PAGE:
Trailer for “The Ambassador”

I thought about this story after watching Mads Brügger’s new film, The Ambassador. Brügger is a Danish journalist who gained international fame and notoriety for his previous film, The Red Chapel, where he poses as the communist director of a comedy troupe in order to be invited into North Korea, where the government – predictably, clumsily – tries to steer their work in a pro-regime direction. In this new film, Brügger attempts to expose those involved in the trade in blood diamonds: the government officials who are willing to sell diplomatic credentials to allow buyers in and out of diamond-producing countries, and the title brokers who make such trade possible.

To offer this exposé, Brügger creates a character, Mads Cortzen, who embodies every cliché of European colonialism in Africa. In tropical suits and knee-high boots, Cortzen smokes cigarettes in a long, ivory holder, hires two Pygmy assistants because “they are good luck” and spouts offensive dialog at every turn. His antics are recorded by an array of hidden cameras, sometimes placed in hollowed-out books, sometimes worn on Brügger’s body, as he pursues his agenda: obtain diplomatic credentials as an ambassador from Liberia, establish himself as a dealer in diamonds in the Central African Republic, secure conflict diamonds and bring them back to Europe.

Brügger’s point, apparently, is that this isn’t hard to do, and that corrupt businessmen from around the world are routinely engaged in this trade. But the narrative of the film complicates that premise. The drama of the film is all generated by the difficulties Cortzen experiences in carrying out his plans. His title broker, the hapless Willem Tijssen, delivers a handwritten diplomatic passport, not the biometric passports now used by Liberia and other ECOWAS nations, and seems unable to provide more believable credentials, despite the interventions of a powerful, and heavily compensated, lawyer. Cortzen’s diamond-mining partner appears likely to abscond with the funds Cortzen has invested, or to turn him over to the authorities when he tries to leave the country carrying diamonds. It’s not clear whether Cortzen’s fixer is even on his side, or whether he’s working for the diamond miner, the government, or other unknown parties. Near the end of the film, it seems possible that Cortzen, who came to the Central African Republic to transfer the nation’s mineral wealth to Europe will end up losing his investments, and locked in a Bangui prison. And given my increasing annoyance with his colonialist caricature, that’s the outcome I found myself rooting for.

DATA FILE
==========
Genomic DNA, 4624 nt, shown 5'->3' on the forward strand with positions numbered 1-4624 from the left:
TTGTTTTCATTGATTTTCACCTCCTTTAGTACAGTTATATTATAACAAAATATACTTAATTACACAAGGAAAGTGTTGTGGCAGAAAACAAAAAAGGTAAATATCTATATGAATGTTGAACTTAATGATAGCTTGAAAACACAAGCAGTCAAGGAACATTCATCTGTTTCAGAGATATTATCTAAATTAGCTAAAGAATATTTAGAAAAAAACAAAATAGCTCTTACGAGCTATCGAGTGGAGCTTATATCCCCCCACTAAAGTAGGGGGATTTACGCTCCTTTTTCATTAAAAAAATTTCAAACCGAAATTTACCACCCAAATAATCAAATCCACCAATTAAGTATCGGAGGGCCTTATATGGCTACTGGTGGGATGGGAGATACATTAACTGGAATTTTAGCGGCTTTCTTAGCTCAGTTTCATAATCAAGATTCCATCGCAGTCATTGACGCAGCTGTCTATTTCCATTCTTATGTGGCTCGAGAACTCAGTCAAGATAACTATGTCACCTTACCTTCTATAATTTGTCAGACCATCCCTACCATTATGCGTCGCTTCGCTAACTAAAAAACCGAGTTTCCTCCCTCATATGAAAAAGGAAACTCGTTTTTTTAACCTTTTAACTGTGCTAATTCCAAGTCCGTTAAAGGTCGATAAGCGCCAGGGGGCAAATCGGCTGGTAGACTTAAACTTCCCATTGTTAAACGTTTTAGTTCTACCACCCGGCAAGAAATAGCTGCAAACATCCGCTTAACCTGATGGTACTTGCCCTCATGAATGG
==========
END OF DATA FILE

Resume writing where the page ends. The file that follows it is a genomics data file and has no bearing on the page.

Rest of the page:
At the end, Brügger’s character gets his diamonds, but doesn’t get the credentials he’d need to smuggle them safely. The film avoids the issue of what happens with the diamonds, archly noting the importance of discretion in diamond smuggling. Brügger has told interviewers that he wasn’t willing to break international law to bring the diamonds out of CAR, and sold them within the country, giving the proceeds to the Pygmies who’ve worked with him on his cover scheme, a match factory that promises jobs to impoverished workers. Not knowing whether the Cortzen character could have left the country with the diamonds leaves the central question of the film unanswered. Had he left without incident, it strengthens the narrative that diamond smuggling is easy and commonplace, while if Brügger were betrayed by his diamond mining colleague, it would complete a story of an arrogant interloper who wasn’t as smart as he thought, and who ended up victim of the people he thought he was manipulating.